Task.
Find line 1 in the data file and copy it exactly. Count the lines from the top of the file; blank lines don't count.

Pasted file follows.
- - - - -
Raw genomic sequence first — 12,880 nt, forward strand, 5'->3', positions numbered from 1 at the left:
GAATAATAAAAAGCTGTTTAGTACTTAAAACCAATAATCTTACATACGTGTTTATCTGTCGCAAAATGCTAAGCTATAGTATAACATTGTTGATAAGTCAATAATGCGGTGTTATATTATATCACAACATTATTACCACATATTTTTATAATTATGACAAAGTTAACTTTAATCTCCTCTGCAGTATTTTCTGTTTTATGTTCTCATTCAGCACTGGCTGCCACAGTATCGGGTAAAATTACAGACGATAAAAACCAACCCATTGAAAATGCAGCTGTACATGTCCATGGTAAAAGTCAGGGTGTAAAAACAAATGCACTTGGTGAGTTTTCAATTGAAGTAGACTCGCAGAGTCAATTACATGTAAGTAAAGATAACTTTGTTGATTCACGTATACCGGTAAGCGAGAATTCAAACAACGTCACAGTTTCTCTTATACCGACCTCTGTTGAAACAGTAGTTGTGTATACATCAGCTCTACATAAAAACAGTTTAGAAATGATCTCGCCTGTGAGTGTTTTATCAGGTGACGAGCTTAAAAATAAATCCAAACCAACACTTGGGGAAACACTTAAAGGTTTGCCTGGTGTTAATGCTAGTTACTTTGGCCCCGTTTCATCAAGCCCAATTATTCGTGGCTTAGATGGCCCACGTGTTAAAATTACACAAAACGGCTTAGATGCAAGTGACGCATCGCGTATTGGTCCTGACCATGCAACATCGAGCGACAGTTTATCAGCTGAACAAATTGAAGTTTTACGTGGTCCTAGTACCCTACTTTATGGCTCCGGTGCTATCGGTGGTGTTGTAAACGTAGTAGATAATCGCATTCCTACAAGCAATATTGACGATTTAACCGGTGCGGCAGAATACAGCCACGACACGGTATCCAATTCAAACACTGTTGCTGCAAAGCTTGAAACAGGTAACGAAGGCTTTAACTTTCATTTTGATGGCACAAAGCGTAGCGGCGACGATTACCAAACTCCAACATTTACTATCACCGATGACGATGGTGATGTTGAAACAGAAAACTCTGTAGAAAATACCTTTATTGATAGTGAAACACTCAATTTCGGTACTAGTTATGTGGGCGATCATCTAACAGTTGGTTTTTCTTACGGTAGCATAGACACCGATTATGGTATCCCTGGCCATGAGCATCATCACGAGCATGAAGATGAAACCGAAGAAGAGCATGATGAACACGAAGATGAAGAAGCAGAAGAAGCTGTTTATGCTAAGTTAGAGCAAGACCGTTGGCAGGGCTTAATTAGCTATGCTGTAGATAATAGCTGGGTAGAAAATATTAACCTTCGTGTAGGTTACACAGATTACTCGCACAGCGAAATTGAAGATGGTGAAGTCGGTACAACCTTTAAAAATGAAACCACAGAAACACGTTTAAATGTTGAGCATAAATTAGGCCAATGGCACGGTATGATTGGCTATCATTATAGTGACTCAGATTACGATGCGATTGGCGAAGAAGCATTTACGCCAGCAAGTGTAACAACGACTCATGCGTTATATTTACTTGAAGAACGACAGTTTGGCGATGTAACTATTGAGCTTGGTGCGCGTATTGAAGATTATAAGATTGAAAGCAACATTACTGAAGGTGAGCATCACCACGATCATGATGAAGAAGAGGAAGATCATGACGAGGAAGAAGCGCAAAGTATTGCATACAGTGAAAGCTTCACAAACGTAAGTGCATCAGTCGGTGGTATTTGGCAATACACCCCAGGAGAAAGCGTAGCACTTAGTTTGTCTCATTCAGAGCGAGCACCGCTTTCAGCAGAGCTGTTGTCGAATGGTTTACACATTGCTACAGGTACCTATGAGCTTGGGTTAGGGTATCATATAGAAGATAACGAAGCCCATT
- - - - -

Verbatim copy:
Raw genomic sequence first — 12,880 nt, forward strand, 5'->3', positions numbered from 1 at the left: